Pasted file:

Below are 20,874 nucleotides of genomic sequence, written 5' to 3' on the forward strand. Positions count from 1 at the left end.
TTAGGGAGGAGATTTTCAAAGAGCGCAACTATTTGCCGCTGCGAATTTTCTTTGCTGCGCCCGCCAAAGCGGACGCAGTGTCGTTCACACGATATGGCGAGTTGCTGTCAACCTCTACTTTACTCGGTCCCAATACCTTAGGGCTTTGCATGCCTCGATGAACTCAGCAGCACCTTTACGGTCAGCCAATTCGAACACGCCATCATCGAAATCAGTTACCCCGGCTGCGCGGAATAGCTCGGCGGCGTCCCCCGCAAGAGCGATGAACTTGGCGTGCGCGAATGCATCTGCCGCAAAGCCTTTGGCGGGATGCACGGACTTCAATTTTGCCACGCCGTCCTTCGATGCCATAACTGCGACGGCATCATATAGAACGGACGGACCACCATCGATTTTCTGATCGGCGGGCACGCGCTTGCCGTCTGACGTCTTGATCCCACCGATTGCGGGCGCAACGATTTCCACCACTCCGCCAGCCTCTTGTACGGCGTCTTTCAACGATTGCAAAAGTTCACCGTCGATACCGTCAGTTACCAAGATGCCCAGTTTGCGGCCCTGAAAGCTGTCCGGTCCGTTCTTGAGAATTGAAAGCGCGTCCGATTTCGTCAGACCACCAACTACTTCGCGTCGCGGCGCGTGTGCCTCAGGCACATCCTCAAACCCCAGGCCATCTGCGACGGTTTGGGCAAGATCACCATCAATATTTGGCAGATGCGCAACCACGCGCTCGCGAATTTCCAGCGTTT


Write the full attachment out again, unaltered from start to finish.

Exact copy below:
Below are 20,874 nucleotides of genomic sequence, written 5' to 3' on the forward strand. Positions count from 1 at the left end.
TTAGGGAGGAGATTTTCAAAGAGCGCAACTATTTGCCGCTGCGAATTTTCTTTGCTGCGCCCGCCAAAGCGGACGCAGTGTCGTTCACACGATATGGCGAGTTGCTGTCAACCTCTACTTTACTCGGTCCCAATACCTTAGGGCTTTGCATGCCTCGATGAACTCAGCAGCACCTTTACGGTCAGCCAATTCGAACACGCCATCATCGAAATCAGTTACCCCGGCTGCGCGGAATAGCTCGGCGGCGTCCCCCGCAAGAGCGATGAACTTGGCGTGCGCGAATGCATCTGCCGCAAAGCCTTTGGCGGGATGCACGGACTTCAATTTTGCCACGCCGTCCTTCGATGCCATAACTGCGACGGCATCATATAGAACGGACGGACCACCATCGATTTTCTGATCGGCGGGCACGCGCTTGCCGTCTGACGTCTTGATCCCACCGATTGCGGGCGCAACGATTTCCACCACTCCGCCAGCCTCTTGTACGGCGTCTTTCAACGATTGCAAAAGTTCACCGTCGATACCGTCAGTTACCAAGATGCCCAGTTTGCGGCCCTGAAAGCTGTCCGGTCCGTTCTTGAGAATTGAAAGCGCGTCCGATTTCGTCAGACCACCAACTACTTCGCGTCGCGGCGCGTGTGCCTCAGGCACATCCTCAAACCCCAGGCCATCTGCGACGGTTTGGGCAAGATCACCATCAATATTTGGCAGATGCGCAACCACGCGCTCGCGAATTTCCAGCGTTT